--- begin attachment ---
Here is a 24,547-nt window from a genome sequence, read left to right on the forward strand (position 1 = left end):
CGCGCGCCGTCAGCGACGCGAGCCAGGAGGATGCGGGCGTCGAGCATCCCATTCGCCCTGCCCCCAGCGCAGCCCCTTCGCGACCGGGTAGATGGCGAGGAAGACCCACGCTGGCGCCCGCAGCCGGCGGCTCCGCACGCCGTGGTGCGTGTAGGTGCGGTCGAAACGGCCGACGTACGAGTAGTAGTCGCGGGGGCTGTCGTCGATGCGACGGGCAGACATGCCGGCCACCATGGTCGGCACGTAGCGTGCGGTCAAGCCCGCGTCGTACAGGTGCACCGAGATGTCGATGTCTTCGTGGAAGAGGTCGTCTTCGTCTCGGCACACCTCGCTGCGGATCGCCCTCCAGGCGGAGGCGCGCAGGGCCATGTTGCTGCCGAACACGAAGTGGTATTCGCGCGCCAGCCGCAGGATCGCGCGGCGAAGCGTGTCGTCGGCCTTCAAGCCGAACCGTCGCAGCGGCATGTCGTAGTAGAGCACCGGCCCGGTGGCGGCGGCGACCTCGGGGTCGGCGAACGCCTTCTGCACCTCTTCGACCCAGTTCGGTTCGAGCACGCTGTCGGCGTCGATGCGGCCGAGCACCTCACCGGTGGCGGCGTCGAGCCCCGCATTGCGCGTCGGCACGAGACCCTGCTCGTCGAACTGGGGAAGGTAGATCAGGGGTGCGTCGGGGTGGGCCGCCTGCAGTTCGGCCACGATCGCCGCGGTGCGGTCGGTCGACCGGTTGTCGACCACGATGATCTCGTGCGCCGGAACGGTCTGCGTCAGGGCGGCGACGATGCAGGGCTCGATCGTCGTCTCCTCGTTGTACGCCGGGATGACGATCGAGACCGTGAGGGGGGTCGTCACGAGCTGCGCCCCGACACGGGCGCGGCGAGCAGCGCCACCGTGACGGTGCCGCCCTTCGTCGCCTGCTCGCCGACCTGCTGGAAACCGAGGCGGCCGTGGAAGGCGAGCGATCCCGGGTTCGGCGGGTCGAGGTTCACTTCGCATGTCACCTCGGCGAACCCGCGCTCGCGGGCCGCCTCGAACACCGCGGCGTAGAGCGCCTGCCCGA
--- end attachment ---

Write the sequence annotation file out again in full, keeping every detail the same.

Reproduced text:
Here is a 24,547-nt window from a genome sequence, read left to right on the forward strand (position 1 = left end):
CGCGCGCCGTCAGCGACGCGAGCCAGGAGGATGCGGGCGTCGAGCATCCCATTCGCCCTGCCCCCAGCGCAGCCCCTTCGCGACCGGGTAGATGGCGAGGAAGACCCACGCTGGCGCCCGCAGCCGGCGGCTCCGCACGCCGTGGTGCGTGTAGGTGCGGTCGAAACGGCCGACGTACGAGTAGTAGTCGCGGGGGCTGTCGTCGATGCGACGGGCAGACATGCCGGCCACCATGGTCGGCACGTAGCGTGCGGTCAAGCCCGCGTCGTACAGGTGCACCGAGATGTCGATGTCTTCGTGGAAGAGGTCGTCTTCGTCTCGGCACACCTCGCTGCGGATCGCCCTCCAGGCGGAGGCGCGCAGGGCCATGTTGCTGCCGAACACGAAGTGGTATTCGCGCGCCAGCCGCAGGATCGCGCGGCGAAGCGTGTCGTCGGCCTTCAAGCCGAACCGTCGCAGCGGCATGTCGTAGTAGAGCACCGGCCCGGTGGCGGCGGCGACCTCGGGGTCGGCGAACGCCTTCTGCACCTCTTCGACCCAGTTCGGTTCGAGCACGCTGTCGGCGTCGATGCGGCCGAGCACCTCACCGGTGGCGGCGTCGAGCCCCGCATTGCGCGTCGGCACGAGACCCTGCTCGTCGAACTGGGGAAGGTAGATCAGGGGTGCGTCGGGGTGGGCCGCCTGCAGTTCGGCCACGATCGCCGCGGTGCGGTCGGTCGACCGGTTGTCGACCACGATGATCTCGTGCGCCGGAACGGTCTGCGTCAGGGCGGCGACGATGCAGGGCTCGATCGTCGTCTCCTCGTTGTACGCCGGGATGACGATCGAGACCGTGAGGGGGGTCGTCACGAGCTGCGCCCCGACACGGGCGCGGCGAGCAGCGCCACCGTGACGGTGCCGCCCTTCGTCGCCTGCTCGCCGACCTGCTGGAAACCGAGGCGGCCGTGGAAGGCGAGCGATCCCGGGTTCGGCGGGTCGAGGTTCACTTCGCATGTCACCTCGGCGAACCCGCGCTCGCGGGCCGCCTCGAACACCGCGGCGTAGAGCGCCTGCCCGA